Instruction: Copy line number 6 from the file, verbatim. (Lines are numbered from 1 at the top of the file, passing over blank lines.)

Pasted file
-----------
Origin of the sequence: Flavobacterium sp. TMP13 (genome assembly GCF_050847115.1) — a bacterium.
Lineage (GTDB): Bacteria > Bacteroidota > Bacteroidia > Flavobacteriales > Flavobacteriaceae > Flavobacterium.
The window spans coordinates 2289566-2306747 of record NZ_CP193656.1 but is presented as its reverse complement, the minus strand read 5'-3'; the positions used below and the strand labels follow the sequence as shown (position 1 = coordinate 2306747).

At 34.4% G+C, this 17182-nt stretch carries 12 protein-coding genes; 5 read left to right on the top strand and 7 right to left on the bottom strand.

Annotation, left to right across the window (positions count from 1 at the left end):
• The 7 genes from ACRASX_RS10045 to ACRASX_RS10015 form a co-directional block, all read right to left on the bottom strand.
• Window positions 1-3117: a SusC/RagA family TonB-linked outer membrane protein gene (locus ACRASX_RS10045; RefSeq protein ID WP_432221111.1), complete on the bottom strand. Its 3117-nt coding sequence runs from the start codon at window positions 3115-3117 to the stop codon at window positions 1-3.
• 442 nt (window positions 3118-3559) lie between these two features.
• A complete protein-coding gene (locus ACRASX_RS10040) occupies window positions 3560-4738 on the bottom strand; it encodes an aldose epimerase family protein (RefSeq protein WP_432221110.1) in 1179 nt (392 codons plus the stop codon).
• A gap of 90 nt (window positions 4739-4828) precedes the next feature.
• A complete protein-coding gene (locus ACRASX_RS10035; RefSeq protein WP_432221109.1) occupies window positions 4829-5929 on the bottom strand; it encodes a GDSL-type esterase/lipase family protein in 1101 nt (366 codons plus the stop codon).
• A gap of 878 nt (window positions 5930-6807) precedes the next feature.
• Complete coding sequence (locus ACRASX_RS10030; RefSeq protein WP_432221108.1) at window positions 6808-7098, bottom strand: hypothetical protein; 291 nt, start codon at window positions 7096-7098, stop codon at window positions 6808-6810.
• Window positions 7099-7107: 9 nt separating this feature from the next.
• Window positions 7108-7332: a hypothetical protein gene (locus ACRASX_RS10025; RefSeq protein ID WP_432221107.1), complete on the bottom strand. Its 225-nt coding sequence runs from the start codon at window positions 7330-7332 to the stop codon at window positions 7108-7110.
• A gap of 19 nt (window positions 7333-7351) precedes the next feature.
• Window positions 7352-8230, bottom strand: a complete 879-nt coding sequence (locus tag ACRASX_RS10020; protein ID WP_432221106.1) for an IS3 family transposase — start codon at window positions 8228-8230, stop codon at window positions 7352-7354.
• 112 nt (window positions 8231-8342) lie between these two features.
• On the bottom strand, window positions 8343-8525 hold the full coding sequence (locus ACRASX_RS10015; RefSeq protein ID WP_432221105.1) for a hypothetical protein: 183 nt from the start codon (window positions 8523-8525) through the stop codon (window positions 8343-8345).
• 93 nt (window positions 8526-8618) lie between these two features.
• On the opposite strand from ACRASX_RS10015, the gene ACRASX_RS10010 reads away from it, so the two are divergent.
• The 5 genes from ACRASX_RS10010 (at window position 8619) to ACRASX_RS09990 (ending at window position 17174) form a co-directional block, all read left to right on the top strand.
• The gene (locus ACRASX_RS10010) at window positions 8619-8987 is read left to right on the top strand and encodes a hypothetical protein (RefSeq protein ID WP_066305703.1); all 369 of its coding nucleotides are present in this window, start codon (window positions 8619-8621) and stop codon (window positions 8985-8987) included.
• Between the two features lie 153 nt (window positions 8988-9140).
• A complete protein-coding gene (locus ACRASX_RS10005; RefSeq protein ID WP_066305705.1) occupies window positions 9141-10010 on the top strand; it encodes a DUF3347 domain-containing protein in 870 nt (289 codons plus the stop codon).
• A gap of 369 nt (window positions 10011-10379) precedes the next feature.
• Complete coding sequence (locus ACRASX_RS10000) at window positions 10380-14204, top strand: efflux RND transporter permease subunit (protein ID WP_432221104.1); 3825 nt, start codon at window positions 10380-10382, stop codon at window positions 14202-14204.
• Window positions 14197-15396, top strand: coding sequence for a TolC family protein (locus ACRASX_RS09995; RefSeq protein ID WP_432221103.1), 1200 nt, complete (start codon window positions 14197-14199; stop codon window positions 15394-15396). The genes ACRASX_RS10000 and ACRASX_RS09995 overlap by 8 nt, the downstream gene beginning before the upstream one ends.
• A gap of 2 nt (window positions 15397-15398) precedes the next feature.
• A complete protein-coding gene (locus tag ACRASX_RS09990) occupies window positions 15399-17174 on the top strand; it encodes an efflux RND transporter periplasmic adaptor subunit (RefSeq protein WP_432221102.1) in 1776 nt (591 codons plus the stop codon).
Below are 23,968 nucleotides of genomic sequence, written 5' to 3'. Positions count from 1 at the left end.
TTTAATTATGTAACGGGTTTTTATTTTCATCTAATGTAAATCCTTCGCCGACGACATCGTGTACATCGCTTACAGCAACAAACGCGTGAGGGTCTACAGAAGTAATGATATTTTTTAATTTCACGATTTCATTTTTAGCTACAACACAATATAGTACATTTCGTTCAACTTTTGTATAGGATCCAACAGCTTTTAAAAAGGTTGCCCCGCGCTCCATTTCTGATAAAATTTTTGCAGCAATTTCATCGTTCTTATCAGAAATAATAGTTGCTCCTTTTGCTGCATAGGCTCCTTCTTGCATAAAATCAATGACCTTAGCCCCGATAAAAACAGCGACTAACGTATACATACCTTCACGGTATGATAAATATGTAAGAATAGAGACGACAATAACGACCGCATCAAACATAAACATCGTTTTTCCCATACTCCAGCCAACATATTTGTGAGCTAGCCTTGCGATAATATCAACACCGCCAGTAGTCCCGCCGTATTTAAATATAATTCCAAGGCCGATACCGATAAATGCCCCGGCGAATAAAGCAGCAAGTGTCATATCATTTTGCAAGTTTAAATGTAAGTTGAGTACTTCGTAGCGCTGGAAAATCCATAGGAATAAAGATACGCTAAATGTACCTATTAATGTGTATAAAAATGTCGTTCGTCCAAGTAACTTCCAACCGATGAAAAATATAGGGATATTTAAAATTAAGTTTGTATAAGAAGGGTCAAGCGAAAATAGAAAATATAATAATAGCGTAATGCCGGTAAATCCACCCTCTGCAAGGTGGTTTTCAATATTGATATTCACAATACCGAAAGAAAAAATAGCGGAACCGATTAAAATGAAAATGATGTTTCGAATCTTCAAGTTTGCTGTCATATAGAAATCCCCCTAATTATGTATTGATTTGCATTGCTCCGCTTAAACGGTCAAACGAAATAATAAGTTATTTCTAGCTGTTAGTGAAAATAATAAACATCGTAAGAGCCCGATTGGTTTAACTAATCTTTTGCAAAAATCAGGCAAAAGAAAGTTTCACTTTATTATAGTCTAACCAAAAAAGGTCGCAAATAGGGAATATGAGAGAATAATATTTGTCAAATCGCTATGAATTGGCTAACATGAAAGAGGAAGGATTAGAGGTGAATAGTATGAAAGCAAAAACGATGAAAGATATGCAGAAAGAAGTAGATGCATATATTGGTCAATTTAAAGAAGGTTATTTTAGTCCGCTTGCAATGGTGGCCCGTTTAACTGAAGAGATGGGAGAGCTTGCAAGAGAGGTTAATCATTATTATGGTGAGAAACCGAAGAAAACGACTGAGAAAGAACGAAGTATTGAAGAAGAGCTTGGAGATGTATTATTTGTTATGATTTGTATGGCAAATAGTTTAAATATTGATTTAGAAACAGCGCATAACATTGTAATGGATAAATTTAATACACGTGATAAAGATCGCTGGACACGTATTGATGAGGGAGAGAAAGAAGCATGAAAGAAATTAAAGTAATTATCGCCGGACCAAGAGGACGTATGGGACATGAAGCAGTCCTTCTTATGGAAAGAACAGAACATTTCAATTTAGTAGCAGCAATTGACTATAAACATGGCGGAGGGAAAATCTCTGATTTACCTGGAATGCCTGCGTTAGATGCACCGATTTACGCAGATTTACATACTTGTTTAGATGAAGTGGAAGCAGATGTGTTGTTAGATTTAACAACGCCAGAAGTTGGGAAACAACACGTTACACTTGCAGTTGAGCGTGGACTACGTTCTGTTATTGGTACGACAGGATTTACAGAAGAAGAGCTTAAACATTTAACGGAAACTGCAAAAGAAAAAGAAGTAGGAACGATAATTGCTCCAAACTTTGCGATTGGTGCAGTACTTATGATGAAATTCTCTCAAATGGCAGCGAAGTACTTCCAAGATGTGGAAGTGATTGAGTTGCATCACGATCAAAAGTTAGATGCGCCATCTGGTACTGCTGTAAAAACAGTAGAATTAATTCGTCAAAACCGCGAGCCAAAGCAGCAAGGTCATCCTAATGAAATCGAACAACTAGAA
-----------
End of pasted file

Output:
• The 7 genes from ACRASX_RS10045 to ACRASX_RS10015 form a co-directional block, all read right to left on the bottom strand.